Forty-three seconds enough time to learn the bear facts

Published 12:00 am Saturday, March 4, 2000

The Alabama Legislature officially outlawed bear wrestling several years ago.

This thought came about the other day as I sat perched in the gallery, finally understanding what Daniel Webster said about "watching men making law or making sausage: the latter doesn't make you as sick" (okay, it's sorta paraphrased, but you get the point).

With one fell swoop of the legal pen, there will be no more young men putting bravery on the line to hop in the ring with Mr. Bruin. Paul Bryant wanna-be's can no longer get the nickname "Bear" from going toe-to-toe with a hairy mass of muscle and fur. True, this is all probably much better for both man and bear involved, but bear wrestling holds a dear place in my memory.

Let me tell you how not to wrestle a bear.

Spring Break 1981. Deville Motel Fort Walton Beach, Florida. A few of we locals had ventured to the sandy reaches of Okaloosa Island in pursuit of fun, golf, and female companionship. (Usually all we ever found was golf) As fate would have it, what did we see plastered in a store window but a poster of a bear and the words "BEAR WRESTLING: TONIGHT: WINNER TAKES $10,000.00". Such a message tends to get your attention when you're twenty-ish.

This I had to do. Ever since I was young I had wanted to emulate the footsteps of Coach Bryant and tie up with a ursus whatevericus or whatever you properly called a bear. So off to the bear wrestling we headed.

The battle royale was being held in the center court of the local mall. As we weaved our way through the crowd towards the ring, I noticed a TV crew headed our way. Seems that the college roommate of one of our group (I'm keeping names out of this to protect the guilty, but Marvin and Newton seem to come to mind) was now the anchor at the local TV station, and had been briefed on my sudden lapse in common sense. He figured that it was worth at least a minute on the ten o'clock news, especially on a weekday.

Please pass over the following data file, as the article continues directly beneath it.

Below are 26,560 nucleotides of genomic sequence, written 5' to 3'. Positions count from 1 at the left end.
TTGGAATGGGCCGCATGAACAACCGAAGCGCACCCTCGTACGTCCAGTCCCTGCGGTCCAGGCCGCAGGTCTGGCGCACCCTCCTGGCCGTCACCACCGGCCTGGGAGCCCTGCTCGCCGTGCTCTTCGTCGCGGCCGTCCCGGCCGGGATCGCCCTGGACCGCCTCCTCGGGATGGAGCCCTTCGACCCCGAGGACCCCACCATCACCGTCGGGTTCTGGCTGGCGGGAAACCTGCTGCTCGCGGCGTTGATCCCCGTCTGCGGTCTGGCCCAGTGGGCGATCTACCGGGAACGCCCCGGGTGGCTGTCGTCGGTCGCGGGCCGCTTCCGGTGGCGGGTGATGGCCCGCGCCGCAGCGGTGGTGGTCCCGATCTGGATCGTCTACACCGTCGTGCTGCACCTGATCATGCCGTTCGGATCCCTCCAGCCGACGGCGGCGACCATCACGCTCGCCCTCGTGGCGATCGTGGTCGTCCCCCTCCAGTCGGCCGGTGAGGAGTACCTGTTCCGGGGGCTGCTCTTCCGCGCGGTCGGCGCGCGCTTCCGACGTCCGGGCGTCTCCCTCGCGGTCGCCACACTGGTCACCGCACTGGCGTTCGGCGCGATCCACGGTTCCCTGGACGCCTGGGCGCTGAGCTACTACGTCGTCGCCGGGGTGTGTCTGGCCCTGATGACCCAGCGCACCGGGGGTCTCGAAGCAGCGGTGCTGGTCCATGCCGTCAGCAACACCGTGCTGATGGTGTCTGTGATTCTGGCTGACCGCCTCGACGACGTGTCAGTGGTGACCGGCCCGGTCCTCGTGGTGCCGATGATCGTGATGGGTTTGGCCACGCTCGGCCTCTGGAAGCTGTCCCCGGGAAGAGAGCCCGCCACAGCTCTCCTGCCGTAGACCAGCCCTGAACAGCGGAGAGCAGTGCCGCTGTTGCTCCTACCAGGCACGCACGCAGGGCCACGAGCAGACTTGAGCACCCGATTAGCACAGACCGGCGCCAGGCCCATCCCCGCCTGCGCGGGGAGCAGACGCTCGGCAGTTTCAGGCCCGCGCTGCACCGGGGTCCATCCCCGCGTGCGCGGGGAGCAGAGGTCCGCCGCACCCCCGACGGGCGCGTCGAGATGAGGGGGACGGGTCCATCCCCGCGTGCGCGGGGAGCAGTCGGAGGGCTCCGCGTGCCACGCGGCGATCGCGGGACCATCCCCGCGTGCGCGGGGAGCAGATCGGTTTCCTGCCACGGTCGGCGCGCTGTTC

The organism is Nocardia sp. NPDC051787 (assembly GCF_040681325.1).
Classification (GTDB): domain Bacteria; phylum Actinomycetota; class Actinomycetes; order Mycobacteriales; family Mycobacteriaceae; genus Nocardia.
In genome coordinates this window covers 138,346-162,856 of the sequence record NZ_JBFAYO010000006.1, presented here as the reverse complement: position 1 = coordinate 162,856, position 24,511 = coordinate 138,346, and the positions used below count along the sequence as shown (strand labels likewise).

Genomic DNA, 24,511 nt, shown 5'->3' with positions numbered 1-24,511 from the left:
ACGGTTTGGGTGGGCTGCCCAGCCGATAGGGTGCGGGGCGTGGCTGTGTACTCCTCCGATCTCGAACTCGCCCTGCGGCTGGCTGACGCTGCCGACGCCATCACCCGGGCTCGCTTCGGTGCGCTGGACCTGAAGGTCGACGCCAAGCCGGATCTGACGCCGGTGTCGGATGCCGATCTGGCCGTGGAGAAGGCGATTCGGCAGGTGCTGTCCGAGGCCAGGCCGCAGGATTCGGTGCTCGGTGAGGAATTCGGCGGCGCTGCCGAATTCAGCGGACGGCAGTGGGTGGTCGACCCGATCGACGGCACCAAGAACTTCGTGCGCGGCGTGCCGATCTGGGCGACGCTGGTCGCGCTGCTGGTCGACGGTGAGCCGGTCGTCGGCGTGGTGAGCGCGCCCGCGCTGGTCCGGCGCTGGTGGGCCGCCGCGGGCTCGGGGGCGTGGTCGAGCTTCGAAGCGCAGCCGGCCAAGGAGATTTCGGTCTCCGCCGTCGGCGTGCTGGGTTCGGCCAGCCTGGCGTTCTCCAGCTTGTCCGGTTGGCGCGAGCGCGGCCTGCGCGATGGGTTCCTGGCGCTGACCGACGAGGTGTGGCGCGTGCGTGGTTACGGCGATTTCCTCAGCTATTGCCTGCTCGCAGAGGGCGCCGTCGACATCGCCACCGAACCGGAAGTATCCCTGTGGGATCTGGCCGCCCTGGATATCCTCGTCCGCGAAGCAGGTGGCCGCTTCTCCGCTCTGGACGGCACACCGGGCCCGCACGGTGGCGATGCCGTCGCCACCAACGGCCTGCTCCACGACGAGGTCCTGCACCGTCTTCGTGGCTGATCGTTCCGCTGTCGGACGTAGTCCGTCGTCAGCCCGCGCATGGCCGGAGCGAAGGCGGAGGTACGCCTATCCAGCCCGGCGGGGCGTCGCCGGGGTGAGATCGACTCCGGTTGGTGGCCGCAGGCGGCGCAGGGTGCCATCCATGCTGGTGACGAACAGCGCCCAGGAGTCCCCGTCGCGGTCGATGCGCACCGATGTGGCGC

As I approached the cage, I noticed a flying object pass over my head. As the crowd squealed and parted, I noticed on closer inspection it was a rather large man. I next noticed that he had come from the ring. Putting two and two together, I quickly decided that Mr. Bear might be just a little too much for me.

But it was too late to chicken out. I signed the sheaf of forms that absolved the owner from all sort of ugly legal harm and into the ring I stepped.

The first thing that you notice when you step in to wrestle a bear is they are plug ugly. This one was sort of mangy and had an eye that tended to wander. He looked over my way as his trainer led him to the center for instructions (for me, not the bear. The bear knew what to do. Believe me, he knew what to do.)

The bear's (whose name I never caught) trainer was a gentleman of Germanic descent. His final words to me (at least that I could understand ) were, "chust remember, de harder you fight mit de bear, de harder de bear fight mit you!"

The leash was unhooked, the door to the ring (which for some reason was surrounded by wire, I suddenly noticed) was closed and locked, and Mr. Bear (who was muzzled and declawed: I'm not THAT stupid) reared up on his hind legs to let me know it was time to begin. Throwing caution to the wind, I lowered a shoulder and centered Mr. Bear with a full speed lunge that sent him spinning into the ropes.

This was too easy. As the bear scrambled to his feet, I was already figuring out how far $10,000 would go (by the way, nobody had ever beaten this bear…EVER). I was just into the new red Corvette when I was given a first hand demonstration of a bear hug. Suddenly, everything was upside down as Mr. Bear showed me the effects of gravity as you descend head first into the canvas.

I hopped to my feet. Mr. Bear grabbed one of my legs. I pulled free. He grabbed my other leg I pulled free again He grabbed both my legs. I grabbed the top rope of the ring. He stretched me out like a bow and arrow, then let go.

NOTE TO INTERESTED PARTIES: It hurts like the devil when you bounce off a turnbuckle. Those guys on WWF ain't faking it.

As I ricocheted off the ropes, there stood Mr. Bear, who wrapped me up like a Christmas package with all fours and took me down with a thud that shook the pennies out of the bottom of the fountain in the mall.

NOTE TO INTERESTED PARTIES, AGAIN: The south end of a bear isn't the only one that smells.

Now I'm pinned. I try to squirm out from under Mr. Bear, but he's looking me right in the eyes and filling my face with bear breath. I'm not sure that it wasn't a wrestling trick, because it doesn't take much bear breath to take the fight right out of you. To add insult to injury, the bear had been taught to shake his head three times to count you out, then stand up and raise his arms in victory. Of course, he's standing on your chest while he does this, so it's just a little hard to appreciate at the time.

As I staggered from the ring, I noticed the TV crew. Summoning up what was left of my dignity (it would have fit easily in a bubble gum wrapper, I jauntily observed, "well, I guess you'll have to edit that so it'll fit."

"Naw," said the cameraman. "Whole thing didn't last but 43 seconds."

Take your 15 minutes of fame. I had 43 seconds of terror.